Journal Article

Development of a High-Performance Liquid Chromatographic Method for the Simultaneous Determination of Pyrene-1,6- and 1,8-Dione in Animal and Human Urine

Asta Ruzgyte, Michèle Bouchard and Claude Viau

in Journal of Analytical Toxicology

Volume 29, issue 6, pages 533-538
Published in print September 2005 | ISSN: 0146-4760
Published online September 2005 | e-ISSN: 1945-2403 | DOI: http://dx.doi.org/10.1093/jat/29.6.533
Development of a High-Performance Liquid Chromatographic Method for the Simultaneous Determination of Pyrene-1,6- and 1,8-Dione in Animal and Human Urine

More Like This

Show all results sharing these subjects:

  • Medical Toxicology
  • Toxicology (Non-medical)

GO

Show Summary Details

Preview

A recent in vivo mass-balance study on the disposition of 14C-labelled pyrene in rats suggests that 1-hydroxypyrene (1-OHP) is not the major excreted metabolite. In that report, specific metabolites other than 1.OHP were not identified. The purpose of this study was to identify and quantify these unknown metabolites of pyrene in animal and human urine. Using a high-performance liquid chromatography (HPLC)-electrospray-mass spectrometry method, it was observed that dioxygenated pyrene metabolites (m/z 233) were present in significant amounts in urine samples of rats treated with pyrene. An HPLC method with fluorescence detection was then developed for the simultaneous determination of pyrene-l,6- and 1,8-dioxygenated metabolites, that is, the sum of hydroquinone, semiquinone, and quinone forms of these metabolites, after derivatization into 1,6-diacetoxypyrene (P16Da) and 1,8-diacetoxypyrene (P18Da). The mean limits of detection (± standard deviation) were 46 ± 22 nmol P16Da/L and 86 ± 32 nmol P18Da/L, as calculated from standard solution curves. The intraday coefficient of variation in rats was 5.5% for P16Da and 7.2% for P18Da; in humans, it was 6.8% for P16Da and 7.4% for P18Da (n = 36 in each case). The day-to-day coefficients of variation in rats were 12.5% for P16Da and 7.3% for P18Da; in humans, they were 10.1% for P16Da and 7.2% for P18Da (n = 12 in each case). The recovery rates of these metabolites ranged between 89 and 126% in rats and between 100 and 121% in humans (n = 36 in each case). Interestingly, rat data showed that P16Da molar amounts in 24-h urine samples (n = 4) exceeded those of 1-OHP by 64 to 121 times and P18Da amounts exceeded those of 1-OHP by 13 to 35 times. Similarly, P16Da molar concentrations in spot urine samples of human subjects (n = 4) exposed to pyrene exceeded those of 1-OHP by 4 to 12 times while P18Da concentrations were 0.4 to 2 times those of 1-OHP. Pyrene-1,6- and 1,8-dioxygenated metabolites are major metabolites of pyrene and, particularly in the case of the 1,6-isomers, potentially useful biomarkers of both environmental and occupational exposure to pyrene.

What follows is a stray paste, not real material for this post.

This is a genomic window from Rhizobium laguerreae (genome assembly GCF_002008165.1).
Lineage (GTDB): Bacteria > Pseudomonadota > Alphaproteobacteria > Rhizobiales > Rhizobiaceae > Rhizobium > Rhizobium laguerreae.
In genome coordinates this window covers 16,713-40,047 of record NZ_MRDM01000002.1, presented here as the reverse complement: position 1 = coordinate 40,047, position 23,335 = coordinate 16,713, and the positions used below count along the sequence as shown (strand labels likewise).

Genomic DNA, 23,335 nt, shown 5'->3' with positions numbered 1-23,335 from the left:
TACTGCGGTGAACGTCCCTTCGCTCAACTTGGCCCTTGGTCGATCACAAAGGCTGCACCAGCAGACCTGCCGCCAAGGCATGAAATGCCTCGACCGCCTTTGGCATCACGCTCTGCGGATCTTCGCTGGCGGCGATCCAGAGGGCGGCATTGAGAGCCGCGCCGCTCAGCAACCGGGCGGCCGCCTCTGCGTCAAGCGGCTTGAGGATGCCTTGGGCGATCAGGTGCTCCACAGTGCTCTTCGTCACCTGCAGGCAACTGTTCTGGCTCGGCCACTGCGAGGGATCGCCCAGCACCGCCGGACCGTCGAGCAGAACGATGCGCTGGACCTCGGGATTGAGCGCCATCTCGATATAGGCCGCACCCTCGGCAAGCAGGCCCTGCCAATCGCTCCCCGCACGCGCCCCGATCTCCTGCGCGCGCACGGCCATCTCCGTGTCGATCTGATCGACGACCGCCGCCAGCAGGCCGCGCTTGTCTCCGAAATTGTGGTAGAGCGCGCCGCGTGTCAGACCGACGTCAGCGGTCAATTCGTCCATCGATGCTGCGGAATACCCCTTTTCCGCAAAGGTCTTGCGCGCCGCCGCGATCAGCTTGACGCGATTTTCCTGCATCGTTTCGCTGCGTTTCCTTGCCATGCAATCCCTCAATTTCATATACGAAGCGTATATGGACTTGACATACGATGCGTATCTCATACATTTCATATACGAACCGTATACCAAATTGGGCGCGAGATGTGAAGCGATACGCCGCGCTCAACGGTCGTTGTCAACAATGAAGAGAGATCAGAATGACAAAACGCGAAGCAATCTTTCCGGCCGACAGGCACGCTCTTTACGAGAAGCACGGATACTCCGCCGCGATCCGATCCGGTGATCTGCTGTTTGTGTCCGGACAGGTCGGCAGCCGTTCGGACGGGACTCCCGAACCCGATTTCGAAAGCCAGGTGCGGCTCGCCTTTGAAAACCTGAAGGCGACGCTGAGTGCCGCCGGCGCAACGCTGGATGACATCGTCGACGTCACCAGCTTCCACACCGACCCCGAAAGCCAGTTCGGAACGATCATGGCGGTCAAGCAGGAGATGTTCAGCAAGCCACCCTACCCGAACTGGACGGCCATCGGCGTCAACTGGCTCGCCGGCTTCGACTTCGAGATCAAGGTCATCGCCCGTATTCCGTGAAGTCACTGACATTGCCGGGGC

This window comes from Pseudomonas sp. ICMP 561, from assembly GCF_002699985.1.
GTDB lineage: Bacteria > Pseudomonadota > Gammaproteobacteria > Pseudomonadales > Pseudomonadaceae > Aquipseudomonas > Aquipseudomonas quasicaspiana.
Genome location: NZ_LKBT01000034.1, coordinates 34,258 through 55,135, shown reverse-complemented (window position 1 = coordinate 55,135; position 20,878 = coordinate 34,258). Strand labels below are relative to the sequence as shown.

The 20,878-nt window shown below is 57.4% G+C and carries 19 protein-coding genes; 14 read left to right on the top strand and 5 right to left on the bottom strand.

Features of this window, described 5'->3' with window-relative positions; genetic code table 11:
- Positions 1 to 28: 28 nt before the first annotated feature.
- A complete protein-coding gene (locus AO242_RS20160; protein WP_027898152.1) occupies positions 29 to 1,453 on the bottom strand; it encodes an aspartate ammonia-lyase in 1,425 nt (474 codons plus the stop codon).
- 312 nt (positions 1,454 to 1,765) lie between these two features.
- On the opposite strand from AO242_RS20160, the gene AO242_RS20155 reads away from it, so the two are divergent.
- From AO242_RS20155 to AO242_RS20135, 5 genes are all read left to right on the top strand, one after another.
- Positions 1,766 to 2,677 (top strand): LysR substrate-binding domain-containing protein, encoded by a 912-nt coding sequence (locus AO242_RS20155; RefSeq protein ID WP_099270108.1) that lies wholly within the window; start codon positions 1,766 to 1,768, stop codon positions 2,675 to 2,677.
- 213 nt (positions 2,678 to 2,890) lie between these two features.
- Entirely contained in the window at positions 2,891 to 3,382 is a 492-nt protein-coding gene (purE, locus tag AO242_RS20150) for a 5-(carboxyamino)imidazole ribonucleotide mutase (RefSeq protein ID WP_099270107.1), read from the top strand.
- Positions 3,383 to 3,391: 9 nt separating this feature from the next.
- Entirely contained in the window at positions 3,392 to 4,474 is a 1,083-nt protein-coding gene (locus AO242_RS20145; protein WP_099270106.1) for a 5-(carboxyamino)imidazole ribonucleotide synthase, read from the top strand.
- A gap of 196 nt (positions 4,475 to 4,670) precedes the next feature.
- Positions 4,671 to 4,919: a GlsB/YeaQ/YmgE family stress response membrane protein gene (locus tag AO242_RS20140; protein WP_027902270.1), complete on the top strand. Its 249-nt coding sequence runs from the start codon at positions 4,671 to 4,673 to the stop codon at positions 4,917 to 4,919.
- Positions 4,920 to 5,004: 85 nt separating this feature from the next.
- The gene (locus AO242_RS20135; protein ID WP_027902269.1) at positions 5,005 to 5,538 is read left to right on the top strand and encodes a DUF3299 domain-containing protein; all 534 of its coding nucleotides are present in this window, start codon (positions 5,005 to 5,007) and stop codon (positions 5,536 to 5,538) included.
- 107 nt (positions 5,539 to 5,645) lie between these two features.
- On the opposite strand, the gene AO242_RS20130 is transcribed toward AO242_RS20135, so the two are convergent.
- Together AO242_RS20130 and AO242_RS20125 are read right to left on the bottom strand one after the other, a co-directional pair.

Journal Article.  0 words. 

Subjects: Medical Toxicology ; Toxicology (Non-medical)

Full text: subscription required

How to subscribe Recommend to my Librarian

Users without a subscription are not able to see the full content. Please, subscribe or login to access all content.